Replies to this message:
 Message 94 by Alfred Maddenstein, posted 10-16-2012 12:39 PM Percy has responded

    
Percy
Member
Posts: 18813
From: New Hampshire
Joined: 12-23-2000
Member Rating: 2.2


(1)
Message 85 of 281 (675815)
10-16-2012 10:45 AM
Reply to: Message 46 by zaius137
10-15-2012 1:42 AM


Re: don’t blow a gasket
zaius137 writes:

My point is that there must be a desired outcome prior to testing an outcome. Consider the following relation….

Singular Probability = Desired outcome/possible outcomes

I can use your equation to explain the mistake in thinking that you're making. Let's say you're playing roulette and you bet on red. The ball lands on 34 red, you win. What were the odds of you winning.

If you calculate the odds of landing on 34 red, which is 1/38, then you are guilty of the Sharpshooter fallacy. The odds you should be calculating are 18/38, because the ball had 18 chances out of 38 of landing on a red slot.

Applied to the spontaneous random formation of a protein (which isn't how evolution believes the first proteins came about, we're just explaining this error in using probability as a side issue), this means that instead of calculating the odds of a specific sequence of amino acids coming together, you must instead calculate the odds of any sequence of amino acids coming together that can perform that function.

I cannot deny the context of the used quotation because I do not have the actual material to form an objection to its use.

Here again is the link to webpage where the quote was found:

http://www.talkorigins.org/faqs/comdesc/section4.html

And here's the quote again, which is about 20% down the document:

"Importantly, Hubert Yockey has done a careful study in which he calculated that there are a minimum of 2.3 x 1093 possible functional cytochrome c protein sequences, based on these genetic mutational analyses (Hampsey et al. 1986; Hampsey et al. 1988; Yockey 1992, Ch. 6, p. 254). "

So you're saying that you're not sure you can accept this claim because you can't examine the three citations, one of which is to a book by Yockey titled Information Theory and Molecular Biology. I don't have the book either, but here are links to the abstracts of the papers, and these are the papers that Yockey must have drawn upon for his book, since he's an author on neither paper:

The abstracts describe research investigating how much variation iso-1-cytochrome can tolerate while still performing its function. The probability of forming one these variations is what must be calculated, not the probability of forming the specific version of the protein that actually happened. If you calculate the probability of forming that specific version of the protein then you're committing the Sharpshooter Fallacy.

For instance this number is not only higher that the total number of atoms in the universe it also exceeds Borel’s limit (10^50) which basically sets a limit on the total number of chemical reactions that could have taken place since the Big Bang. So I am pointing out that since the possible number of chemical reactions in the universe was exceeded by 45 orders of magnitude there could never be 2.3 x 10^93 configurations. I simply need to read the citation.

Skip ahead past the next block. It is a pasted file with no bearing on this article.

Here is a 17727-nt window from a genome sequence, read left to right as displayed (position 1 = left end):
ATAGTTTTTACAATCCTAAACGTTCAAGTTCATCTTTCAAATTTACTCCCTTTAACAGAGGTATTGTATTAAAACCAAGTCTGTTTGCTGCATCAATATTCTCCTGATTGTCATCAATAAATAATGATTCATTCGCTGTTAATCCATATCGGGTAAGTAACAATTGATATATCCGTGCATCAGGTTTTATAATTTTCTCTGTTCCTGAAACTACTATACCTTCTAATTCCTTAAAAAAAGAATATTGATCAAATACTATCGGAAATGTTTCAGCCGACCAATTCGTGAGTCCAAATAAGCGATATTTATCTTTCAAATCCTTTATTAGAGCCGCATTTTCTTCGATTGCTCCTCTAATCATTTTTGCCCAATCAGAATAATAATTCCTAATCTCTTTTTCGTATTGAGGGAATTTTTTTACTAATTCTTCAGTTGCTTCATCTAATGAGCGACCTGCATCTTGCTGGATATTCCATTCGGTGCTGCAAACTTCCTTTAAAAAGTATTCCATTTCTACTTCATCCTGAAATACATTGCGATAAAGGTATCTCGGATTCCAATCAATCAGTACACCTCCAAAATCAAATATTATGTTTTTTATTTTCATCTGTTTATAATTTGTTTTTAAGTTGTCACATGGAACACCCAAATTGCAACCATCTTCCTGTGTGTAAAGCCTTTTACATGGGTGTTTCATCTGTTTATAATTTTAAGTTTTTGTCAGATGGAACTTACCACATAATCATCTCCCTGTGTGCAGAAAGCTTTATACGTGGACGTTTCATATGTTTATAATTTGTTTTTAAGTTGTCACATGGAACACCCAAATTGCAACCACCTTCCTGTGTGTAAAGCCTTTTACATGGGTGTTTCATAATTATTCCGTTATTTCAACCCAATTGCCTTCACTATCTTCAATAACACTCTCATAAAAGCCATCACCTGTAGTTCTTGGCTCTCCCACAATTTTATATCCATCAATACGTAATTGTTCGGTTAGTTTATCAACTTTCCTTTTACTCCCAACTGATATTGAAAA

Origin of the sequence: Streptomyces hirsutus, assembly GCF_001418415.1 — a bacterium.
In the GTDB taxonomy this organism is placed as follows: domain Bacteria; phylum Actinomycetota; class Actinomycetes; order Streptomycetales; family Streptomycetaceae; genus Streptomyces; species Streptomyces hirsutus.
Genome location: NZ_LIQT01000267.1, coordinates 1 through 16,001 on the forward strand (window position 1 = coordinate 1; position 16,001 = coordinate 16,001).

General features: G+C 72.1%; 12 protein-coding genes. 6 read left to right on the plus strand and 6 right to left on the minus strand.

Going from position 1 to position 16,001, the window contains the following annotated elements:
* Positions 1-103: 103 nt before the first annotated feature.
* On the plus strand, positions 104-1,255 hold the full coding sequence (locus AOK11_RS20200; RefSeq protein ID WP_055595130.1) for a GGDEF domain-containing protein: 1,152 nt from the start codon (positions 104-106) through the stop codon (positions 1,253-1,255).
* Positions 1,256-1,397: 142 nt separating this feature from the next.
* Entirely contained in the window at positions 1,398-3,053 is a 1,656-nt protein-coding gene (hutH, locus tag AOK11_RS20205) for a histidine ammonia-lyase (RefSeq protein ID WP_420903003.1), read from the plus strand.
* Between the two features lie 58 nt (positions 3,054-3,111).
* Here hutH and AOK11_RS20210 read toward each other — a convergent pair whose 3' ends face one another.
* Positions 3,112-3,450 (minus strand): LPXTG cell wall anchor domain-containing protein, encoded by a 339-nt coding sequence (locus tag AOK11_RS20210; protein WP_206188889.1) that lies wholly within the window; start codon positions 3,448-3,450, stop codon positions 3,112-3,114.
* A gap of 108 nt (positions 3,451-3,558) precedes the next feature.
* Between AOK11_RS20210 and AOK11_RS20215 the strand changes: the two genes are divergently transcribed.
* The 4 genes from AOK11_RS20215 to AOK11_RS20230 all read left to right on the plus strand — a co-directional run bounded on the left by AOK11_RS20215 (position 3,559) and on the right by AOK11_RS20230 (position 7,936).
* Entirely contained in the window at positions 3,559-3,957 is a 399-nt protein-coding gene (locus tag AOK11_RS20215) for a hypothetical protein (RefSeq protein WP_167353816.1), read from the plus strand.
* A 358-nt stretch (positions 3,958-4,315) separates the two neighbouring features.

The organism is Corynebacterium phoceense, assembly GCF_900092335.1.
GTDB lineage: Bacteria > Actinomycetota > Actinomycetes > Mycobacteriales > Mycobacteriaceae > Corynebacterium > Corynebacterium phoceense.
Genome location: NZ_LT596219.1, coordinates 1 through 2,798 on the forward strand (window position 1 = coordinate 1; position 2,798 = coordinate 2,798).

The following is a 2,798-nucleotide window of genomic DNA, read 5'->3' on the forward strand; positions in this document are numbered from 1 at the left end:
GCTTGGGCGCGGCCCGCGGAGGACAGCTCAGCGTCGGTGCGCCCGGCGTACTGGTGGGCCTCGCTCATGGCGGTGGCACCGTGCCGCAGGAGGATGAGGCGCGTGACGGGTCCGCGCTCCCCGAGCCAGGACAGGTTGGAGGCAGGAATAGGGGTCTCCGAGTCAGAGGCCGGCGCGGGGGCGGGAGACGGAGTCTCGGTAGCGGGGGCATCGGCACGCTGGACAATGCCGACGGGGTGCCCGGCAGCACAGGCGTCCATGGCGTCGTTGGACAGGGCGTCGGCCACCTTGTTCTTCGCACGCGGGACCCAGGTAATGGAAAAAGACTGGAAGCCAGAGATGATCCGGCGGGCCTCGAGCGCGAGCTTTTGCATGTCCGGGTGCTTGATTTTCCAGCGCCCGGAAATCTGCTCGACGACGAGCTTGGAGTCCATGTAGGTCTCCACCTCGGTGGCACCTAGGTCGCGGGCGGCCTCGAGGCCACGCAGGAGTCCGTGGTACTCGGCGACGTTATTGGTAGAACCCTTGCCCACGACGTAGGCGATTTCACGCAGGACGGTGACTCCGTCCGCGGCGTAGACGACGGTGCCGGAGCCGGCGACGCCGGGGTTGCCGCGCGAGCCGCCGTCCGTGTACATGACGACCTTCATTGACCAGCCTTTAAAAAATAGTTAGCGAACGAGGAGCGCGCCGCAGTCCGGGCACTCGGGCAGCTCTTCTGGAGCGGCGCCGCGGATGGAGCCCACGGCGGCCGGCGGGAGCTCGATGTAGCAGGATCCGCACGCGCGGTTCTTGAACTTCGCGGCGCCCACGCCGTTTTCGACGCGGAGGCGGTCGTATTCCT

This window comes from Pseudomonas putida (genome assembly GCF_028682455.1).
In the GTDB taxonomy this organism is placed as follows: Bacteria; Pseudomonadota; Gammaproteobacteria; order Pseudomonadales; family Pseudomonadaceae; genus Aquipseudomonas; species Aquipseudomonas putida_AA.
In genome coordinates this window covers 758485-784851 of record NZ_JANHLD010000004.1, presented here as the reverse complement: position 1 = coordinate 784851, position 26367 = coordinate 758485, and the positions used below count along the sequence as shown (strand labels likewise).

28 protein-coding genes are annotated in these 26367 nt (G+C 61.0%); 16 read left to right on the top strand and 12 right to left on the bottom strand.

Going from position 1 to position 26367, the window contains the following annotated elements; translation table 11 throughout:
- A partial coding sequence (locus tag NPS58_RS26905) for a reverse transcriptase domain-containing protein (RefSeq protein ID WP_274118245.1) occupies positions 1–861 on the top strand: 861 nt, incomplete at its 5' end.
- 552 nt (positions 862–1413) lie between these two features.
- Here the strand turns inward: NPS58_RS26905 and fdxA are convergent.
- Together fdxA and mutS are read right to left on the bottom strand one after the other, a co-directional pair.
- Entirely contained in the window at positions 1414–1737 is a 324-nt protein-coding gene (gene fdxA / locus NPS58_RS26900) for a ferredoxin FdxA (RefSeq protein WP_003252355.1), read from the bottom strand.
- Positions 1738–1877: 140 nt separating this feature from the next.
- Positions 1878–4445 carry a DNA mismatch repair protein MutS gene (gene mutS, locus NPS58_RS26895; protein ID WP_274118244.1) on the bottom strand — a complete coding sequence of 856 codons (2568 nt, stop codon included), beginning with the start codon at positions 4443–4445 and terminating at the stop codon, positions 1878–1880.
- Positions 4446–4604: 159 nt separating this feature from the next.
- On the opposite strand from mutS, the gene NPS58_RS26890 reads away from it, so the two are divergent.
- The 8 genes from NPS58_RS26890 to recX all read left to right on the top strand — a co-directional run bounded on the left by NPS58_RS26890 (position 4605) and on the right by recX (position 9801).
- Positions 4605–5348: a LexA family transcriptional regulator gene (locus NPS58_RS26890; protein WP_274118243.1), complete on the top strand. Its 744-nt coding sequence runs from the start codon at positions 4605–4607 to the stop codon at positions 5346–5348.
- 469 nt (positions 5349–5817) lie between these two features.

Independent of whether the 2.3 x 1093 figure attributed to Yockey is correct, what it represents is the number of possibilities, not the number of things that have actually happened. This is basic probability, not sure why you're having a problem with this. I hope you're not falling under Alfred's sway, who seems to reject both math and science.

--Percy

Edited by Percy, : Grammar.


This message is a reply to:
 Message 46 by zaius137, posted 10-15-2012 1:42 AM zaius137 has not yet responded

Replies to this message:
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Aware Wolf
Member (Idle past 721 days)
Posts: 154
From: New Hampshire, USA
Joined: 02-13-2009


Message 86 of 281 (675816)
10-16-2012 10:46 AM
Reply to: Message 62 by Alfred Maddenstein
10-15-2012 12:31 PM


Re: Your case is lost...
Anything inert is always one step behind something else either alive or equally inert.

So, two inert things will always be a step behind each other. Infinite regress, I guess.


This message is a reply to:
 Message 62 by Alfred Maddenstein, posted 10-15-2012 12:31 PM Alfred Maddenstein has responded

Replies to this message:
 Message 90 by Alfred Maddenstein, posted 10-16-2012 11:45 AM Aware Wolf has acknowledged this reply

  
Taq
Member
Posts: 7997
Joined: 03-06-2009
Member Rating: 3.8


(1)
Message 87 of 281 (675817)
10-16-2012 10:47 AM
Reply to: Message 34 by zaius137
10-13-2012 3:21 AM


Maybe you do not understand probability; it must describe a predicted outcome.

The sequence of ribonuclease was not predicted. The odds of it appearing were calculated after it had already appeared. That is why it suffers from the Sharpshooter Fallacy.

New findings show that a silent or synonymous mutation can and does change protein function even though it does not change amino acid sequence.

But does it always? No.